Italy: Renzi resigns after rise of ‘anti-establishment’ Five Star Movement

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Beppo Grillo and Matteo Renzi

After years of compromise, neoliberalism and austerity, Italy’s ‘centre left’ Democratic Party has been punished at the polls. Having won only 18% of the vote in the 4 March election, party leader Matteo Renzi resigned. In a hung parliament, the ‘anti-establishment’ Five Star Movement won the largest share of the vote with 32% and Lega, an explicitly hard right anti-immigration party, quadrupled its share to 18%. Lega has an electoral pact with Silvio Berlusconi’s conservative Forza Italia – which with 14% of the vote is weaker than ever – and two smaller parties, but they did not win enough seats between them to take power. It is likely that Five Star will head up a coalition government. The continued malaise on the Italian left meant limited political options mixed with resentment towards austerity and immigration left the emerging parties with an open goal. Brian Henry reports.

Four years of modest economic growth was never going to be enough to quell widespread discontent in Italy, which experienced not just a deep slump after the 2008-09 financial crash but a second two-year recession in 2012-13. Along with Greece it is the only nation in the Organisation for Economic Co-operation and Development that has yet to see economic activity surpass pre-financial-crisis levels. Wages are stagnant and unemployment is high. A third of under-25s are still without work – double the average for the EU. Membership of the euro has also played a role in the rise of populism in Italy, because it has made it impossible for governments in Rome to restore competitiveness by devaluing the currency as they did regularly in the days before monetary union.

But race and immigration were also at the heart of this election. On 2 February a fascist shot six African migrants in the city of Macerata, central Italy. The leaders of right-wing parties promised to deport 600,000 migrants. The country has seen a high influx of migrants travelling through the Mediterranean Sea since NATO’s destruction of Libya in 2011. The Democratic Party was hardly an advocate of open borders but it has been portrayed as soft on immigration. The refrain from the right is familiar: migration is unaffordable and overburdens public services and the jobs market.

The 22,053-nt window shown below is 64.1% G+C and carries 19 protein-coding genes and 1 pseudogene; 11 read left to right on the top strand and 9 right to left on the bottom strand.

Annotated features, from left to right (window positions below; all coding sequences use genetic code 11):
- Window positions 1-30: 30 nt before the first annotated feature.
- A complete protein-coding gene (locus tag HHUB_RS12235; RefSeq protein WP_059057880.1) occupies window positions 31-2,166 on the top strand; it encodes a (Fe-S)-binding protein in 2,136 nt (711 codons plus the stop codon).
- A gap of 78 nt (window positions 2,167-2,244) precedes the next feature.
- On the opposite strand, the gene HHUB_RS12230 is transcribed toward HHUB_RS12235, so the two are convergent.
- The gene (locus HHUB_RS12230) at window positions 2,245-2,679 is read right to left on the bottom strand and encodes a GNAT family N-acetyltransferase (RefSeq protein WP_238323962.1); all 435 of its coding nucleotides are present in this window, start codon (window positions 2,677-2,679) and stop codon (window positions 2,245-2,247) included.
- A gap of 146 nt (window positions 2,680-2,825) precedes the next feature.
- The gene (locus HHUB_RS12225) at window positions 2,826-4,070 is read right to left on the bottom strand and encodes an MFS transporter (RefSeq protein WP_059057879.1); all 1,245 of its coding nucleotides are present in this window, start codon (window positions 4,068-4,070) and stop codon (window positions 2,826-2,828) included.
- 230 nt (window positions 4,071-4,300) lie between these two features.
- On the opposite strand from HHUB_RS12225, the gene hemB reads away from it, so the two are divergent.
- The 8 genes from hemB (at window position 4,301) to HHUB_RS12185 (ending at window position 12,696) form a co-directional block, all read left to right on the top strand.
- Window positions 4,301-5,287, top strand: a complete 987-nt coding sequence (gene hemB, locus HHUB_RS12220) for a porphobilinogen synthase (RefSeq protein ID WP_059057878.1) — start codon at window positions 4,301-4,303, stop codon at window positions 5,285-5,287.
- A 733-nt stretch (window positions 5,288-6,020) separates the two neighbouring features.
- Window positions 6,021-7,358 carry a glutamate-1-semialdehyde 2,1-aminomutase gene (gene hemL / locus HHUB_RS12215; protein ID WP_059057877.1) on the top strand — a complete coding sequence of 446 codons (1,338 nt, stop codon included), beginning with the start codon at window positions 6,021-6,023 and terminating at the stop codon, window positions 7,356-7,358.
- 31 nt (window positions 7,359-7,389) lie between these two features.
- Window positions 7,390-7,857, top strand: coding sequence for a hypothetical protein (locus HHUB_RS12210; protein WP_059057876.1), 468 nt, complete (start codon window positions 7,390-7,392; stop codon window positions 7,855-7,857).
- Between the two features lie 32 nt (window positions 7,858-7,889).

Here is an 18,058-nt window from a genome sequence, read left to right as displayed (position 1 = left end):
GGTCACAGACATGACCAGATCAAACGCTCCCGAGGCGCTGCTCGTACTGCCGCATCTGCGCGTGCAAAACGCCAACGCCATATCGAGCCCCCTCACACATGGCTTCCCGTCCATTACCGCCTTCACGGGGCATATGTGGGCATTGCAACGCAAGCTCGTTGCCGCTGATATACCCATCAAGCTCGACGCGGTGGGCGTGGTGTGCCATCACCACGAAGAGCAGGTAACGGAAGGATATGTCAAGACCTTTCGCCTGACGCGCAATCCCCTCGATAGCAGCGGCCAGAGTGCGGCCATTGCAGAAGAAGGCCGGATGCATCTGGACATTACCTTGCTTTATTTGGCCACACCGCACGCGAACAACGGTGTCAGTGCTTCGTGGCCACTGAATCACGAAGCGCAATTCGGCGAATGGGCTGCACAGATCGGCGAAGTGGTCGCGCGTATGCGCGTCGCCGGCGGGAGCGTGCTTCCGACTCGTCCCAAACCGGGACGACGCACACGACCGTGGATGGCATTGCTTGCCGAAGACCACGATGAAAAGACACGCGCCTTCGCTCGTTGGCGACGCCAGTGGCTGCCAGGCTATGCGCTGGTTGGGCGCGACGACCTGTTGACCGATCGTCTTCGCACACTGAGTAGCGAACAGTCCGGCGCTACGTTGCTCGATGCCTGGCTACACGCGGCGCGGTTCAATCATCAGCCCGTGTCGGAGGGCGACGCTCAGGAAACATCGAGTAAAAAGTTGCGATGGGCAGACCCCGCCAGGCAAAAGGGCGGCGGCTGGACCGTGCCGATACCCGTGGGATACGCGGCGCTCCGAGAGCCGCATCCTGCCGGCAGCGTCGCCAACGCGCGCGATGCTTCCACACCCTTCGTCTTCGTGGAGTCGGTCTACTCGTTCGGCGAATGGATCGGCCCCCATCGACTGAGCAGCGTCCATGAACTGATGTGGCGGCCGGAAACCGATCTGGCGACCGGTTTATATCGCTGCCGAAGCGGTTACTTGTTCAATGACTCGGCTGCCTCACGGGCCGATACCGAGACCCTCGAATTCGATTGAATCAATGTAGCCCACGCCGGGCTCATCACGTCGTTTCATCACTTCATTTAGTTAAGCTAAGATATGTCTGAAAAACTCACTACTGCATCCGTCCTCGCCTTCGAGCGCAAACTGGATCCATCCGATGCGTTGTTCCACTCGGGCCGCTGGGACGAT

In all, the neoliberal and centre left parties which between them won 70% of the vote in 2008 nosedived to 34%. Yet the left, still to recover from the abandonment of the CPI in 1991, was in no position to take advantage. Free and Equal, a soft-left force, scored 3.5%, and the more radical Potere al Popolo (Power to the People) coalition just over 1%.

The Five Star Movement performed much better in the election than expected. The party is a petit bourgeois mishmash of left and right united by a disgust for the ‘establishment’ and their deteriorating living conditions. While it demands a universal basic income for Italy's poor, its leader Beppo Grillo, a comedian, is right-wing and anti-immigration. He has denounced NGO ‘migrant taxis’ and called for a target of ‘zero boats’ with migrants from Africa. Five Star is eurosceptic but has abandoned calls for a referendum on EU membership. It promises to make Italy ‘normal’ and free of corruption and inefficiency, but has already abandoned its own anti-corruption charter. What it would or could do at the head of a coalition government remains to be seen.